Billabong moves for a return to cool


BillabongBillabong’s new boss has vowed to make the struggling surfwear brand cool again.

Neil Fiske’s seven-point plan to turn around the 40-year-old clothing retailer includes a 25 to 30 per cent reduction in product lines in a bid to reconnect with its traditional teenage base.

“One of the things that’s neat about brands with heritage as deep and as rich as brand Billabong is they always have comeback potential,” the CEO told reporters.

“I’m convinced it will become cool again to that 18  to 15 year old.”

Fiske, a former CEO of US outdoor clothing group Eddie Bauer, hinted Billabong’s restructuring could see job losses on the “non-customer facing, low-value added” back office side, as the company also beefs up it social media, digital marketing and global supply chain functions.

“There are functions … that are probably a little too big and need to be leaned out a little bit,” he said, adding he wanted the company to focus on being a Billabong-brand retailer instead of a multi-brand seller.

“I understand and appreciate the sensitivity around job losses.”

Fiske said it would take between 18 and months and three years to begin turning around the business.

US investment firm Coastal Capital International, which holds a 7.6 per cent stake in Billabong, unsuccessfully sought to remove chairman Ian Pollard and directors Howard Mowlem and Sally Pitkin at Tuesday’s annual general meeting on the Gold Coast.

Almost 34 per cent of shareholder votes went against Pollard’s re-election to the Billabong board, an indication of their displeasure with the company’s recent performance and drawn out refinancing process.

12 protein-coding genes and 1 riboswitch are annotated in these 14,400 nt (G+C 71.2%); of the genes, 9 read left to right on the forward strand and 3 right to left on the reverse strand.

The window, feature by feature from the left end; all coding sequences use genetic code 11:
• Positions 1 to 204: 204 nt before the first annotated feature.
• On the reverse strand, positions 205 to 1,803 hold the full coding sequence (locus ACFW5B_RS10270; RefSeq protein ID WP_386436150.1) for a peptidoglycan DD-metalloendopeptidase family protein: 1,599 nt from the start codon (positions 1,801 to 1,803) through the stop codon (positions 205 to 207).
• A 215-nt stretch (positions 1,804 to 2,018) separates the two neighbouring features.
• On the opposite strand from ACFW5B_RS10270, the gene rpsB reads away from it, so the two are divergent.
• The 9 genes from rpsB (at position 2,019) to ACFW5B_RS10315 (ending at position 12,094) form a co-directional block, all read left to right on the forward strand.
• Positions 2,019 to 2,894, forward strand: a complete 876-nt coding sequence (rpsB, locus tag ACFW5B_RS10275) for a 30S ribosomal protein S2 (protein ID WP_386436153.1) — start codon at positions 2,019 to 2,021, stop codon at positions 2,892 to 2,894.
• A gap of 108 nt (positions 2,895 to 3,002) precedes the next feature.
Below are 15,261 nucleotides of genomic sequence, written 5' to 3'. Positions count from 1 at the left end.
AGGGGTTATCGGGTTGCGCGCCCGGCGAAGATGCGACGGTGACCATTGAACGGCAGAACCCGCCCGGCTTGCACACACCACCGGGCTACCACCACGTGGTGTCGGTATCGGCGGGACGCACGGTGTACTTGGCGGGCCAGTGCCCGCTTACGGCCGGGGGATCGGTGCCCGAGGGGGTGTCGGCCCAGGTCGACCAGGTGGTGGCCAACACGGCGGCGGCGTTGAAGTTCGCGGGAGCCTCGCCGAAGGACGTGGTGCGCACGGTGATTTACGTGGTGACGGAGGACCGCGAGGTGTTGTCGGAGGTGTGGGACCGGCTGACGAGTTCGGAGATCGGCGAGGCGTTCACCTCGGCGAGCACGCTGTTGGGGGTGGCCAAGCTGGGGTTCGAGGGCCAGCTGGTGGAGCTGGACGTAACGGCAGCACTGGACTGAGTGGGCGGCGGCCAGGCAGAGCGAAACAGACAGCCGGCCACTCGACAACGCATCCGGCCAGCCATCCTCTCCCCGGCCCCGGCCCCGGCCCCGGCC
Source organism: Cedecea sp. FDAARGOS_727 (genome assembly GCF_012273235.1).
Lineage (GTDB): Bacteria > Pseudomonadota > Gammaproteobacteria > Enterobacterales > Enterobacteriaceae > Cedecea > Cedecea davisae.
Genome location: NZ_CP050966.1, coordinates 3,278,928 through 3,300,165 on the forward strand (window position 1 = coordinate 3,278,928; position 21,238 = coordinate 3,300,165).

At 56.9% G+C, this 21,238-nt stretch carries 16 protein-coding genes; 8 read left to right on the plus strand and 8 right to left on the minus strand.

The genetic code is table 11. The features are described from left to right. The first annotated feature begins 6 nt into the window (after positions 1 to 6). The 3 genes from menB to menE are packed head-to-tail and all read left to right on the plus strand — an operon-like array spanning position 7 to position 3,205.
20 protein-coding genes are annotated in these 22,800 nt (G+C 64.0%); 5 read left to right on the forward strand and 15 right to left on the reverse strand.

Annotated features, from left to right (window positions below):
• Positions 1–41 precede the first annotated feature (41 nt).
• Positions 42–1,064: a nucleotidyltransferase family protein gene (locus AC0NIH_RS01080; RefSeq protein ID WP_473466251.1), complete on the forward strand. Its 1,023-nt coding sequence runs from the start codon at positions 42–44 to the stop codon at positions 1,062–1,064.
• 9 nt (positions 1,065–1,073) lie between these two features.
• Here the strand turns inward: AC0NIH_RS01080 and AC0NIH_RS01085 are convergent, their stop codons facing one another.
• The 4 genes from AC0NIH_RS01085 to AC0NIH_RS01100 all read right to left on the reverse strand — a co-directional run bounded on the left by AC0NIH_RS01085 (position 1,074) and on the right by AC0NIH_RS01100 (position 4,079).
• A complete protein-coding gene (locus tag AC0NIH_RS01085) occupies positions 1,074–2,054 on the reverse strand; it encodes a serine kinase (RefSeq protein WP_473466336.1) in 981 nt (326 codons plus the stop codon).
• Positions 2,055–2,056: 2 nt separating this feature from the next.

“It could be a reflection of significant lack of understanding by some shareholders of the circumstances which the new directors joined the company and unrealistic expectations of what directors can do in such a short period,” Pollard told reporters.

“A fundamental role of ours, as directors and mine as chairman, is to engage with any shareholders who have views they want to express, especially if they’re firm views.”

Billabong made a $860 million loss in the 2012/13 financial year.

In September, it secured a $586 million deal with Centerbridge and Oaktree Capital Management, after pulling out of an earlier deal reached with rival American private equity firm Altamont, which would have resulted in former Oakley boss Scott Olivet becoming CEO.

“Getting here has been difficult and strenuous for the company, and the distractions and costs of these processes have resulted in both lost opportunity and lost shareholder value,” Pollard told shareholders.

“Throughout this period, a brand that has been built on some of the simplest joys in life has been mired in high profile corporate transactions of extreme complexity.”

Investors have cheered the company’s optimistic outlook, with Billabong shares up 4.25 cents, or 13.1 per cent, at 36.75 cents at 1530 AEDT.

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